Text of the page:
“People say I was the founder, but I was just the first to arrive.” That was Jean Vanier, quoted at his funeral.
Gathered in a makeshift chapel around a simple pine casket, members of L'Arche communities and Faith and Light groups from around the world mourned the passing of the founder and leading light of L'Arche and celebrated his life, his wisdom, his holiness and humanity.
Bishop Nicholas Hudson, a Westminster auxiliary, read the Gospel. There were many women religious, of different denominations, on the altar, and doing readings.
For the last stretch of his life, Jean could no longer speak, but he continued to communicate by developing clear gestures with his hands. His last “words” were:“Everything is given”.
In a long message read at the funeral, Pope Francis prayed that the L'Arche communities around the world would "continue to be places of celebration and forgiveness, compassion and joy, demonstrating that everyone, no matter his or her disability, is loved by God and called to participate in a world of brotherhood, justice and peace."
Vanier died May 7 at the age of 90.
During the offertory procession, a little Noah's ark was set on the casket, honouring the name Vanier chose in 1964 when he formed a home with two men with intellectual disabilities, launching a movement that would grow to 154 communities in 38 countries.
A large bowl of oranges – and orange peels – was carried forward. Vanier was known to toss peels to or at community members at the end of a meal. Although subdued in the context of a Mass, peels from the bowl were tossed into the congregation, eliciting laughter and applause.
Archbishop Pierre d'Ornellas of Rennes presided over the funeral Mass. The concelebrants included Archbishop Vincenzo Paglia, president of the Pontifical Academy for Life, and Ukrainian Archbishop Borys Gudziak, who will be installed as head of the Archeparchy of Philadelphia in June.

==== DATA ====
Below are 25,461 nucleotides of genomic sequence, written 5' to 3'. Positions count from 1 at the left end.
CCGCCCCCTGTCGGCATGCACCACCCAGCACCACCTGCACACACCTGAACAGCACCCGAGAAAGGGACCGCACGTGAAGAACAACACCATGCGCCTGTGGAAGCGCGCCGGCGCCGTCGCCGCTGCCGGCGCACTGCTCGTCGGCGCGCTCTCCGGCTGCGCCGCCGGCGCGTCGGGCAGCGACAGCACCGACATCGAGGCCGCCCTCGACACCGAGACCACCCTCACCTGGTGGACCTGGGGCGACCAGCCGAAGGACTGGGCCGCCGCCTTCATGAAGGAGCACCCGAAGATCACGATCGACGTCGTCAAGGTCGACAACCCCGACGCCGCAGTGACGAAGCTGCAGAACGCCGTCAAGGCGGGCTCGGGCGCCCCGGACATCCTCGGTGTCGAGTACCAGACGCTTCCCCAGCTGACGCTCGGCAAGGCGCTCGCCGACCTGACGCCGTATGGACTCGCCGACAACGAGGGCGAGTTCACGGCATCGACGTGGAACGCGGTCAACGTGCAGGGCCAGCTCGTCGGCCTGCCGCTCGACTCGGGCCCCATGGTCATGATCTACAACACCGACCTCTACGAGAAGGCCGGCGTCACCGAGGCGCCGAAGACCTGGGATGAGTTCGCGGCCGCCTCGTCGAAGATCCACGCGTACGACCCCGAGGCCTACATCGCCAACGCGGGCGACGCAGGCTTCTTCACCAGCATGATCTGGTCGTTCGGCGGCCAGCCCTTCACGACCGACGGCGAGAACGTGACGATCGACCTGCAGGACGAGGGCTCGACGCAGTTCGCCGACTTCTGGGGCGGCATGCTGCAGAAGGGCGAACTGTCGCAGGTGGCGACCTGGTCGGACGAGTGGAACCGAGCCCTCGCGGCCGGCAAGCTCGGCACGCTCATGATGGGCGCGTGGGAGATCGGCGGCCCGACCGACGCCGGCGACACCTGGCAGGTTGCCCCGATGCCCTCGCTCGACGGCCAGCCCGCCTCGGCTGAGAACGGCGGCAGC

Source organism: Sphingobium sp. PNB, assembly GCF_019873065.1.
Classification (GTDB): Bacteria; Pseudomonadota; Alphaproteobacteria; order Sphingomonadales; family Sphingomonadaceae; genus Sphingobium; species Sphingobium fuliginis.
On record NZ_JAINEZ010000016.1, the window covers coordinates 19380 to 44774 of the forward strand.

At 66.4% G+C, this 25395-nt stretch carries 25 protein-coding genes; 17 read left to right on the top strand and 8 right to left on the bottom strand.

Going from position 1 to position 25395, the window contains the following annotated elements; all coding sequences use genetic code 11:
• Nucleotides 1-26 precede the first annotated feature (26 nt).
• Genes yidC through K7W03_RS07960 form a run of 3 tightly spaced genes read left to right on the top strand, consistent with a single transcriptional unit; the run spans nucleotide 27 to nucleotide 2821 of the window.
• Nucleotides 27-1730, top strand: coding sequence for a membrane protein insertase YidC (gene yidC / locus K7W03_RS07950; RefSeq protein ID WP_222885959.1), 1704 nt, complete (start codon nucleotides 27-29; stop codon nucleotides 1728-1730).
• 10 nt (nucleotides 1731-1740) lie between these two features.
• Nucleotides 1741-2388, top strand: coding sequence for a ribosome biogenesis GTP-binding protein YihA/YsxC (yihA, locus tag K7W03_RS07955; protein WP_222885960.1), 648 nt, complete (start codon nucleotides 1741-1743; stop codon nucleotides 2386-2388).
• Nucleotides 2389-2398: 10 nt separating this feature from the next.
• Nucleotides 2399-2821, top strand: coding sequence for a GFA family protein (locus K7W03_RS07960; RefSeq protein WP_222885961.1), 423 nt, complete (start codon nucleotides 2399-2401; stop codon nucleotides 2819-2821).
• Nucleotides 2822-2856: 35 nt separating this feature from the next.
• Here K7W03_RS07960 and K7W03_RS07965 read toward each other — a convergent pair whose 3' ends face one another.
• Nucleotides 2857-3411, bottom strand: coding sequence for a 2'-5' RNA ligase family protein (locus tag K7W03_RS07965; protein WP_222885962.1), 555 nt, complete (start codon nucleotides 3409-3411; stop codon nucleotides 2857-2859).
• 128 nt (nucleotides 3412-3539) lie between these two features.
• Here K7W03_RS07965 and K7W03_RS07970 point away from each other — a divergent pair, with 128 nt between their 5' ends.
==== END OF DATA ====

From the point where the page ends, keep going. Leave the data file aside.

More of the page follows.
For his funeral Mass, Vanier had chosen the Gospel reading of Jesus washing his disciples' feet.
Bending down to wash his disciples' feet, "Jesus makes himself weak before us," Archbishop d'Ornellas said. "To touch our hearts and heal them, he uses no other means but presenting himself as weak, as the least of the servants."
"Through his weakness, he washes our hearts, which are hardened by pride and barricaded in power, security and the certainty of being right," the archbishop said. "He is 'master and lord,' but he lowered himself out of love. He is 'master' because of his tenderness and unending forgiveness, which raises us up and sets us back on our feet with trust and joy."
Vanier, he said, was a "herald" of Jesus' love, humility and service.
He reminded people of "the infinite beauty of each person," the archbishop said. Following Vanier's example, "how can you not be moved by the discovery that each person is infinitely precious? How can you not work so that each person is freed from the chains of injustice that imprison him?"
Afterwards, Bishop Hudson told The Tablet: "The Gospel was John 13, 1-17: The Washing of Feet. It was read first in French by a sight-impaired Deacon; then in English by me. The passage chosen extended two verses beyond the text given in the Lectionary for Maundy Thursday to include the precept, 'Blessed are you if you behave accordingly.' This reflected Jean’s conviction that Jesus means us actually to wash each other’s feet.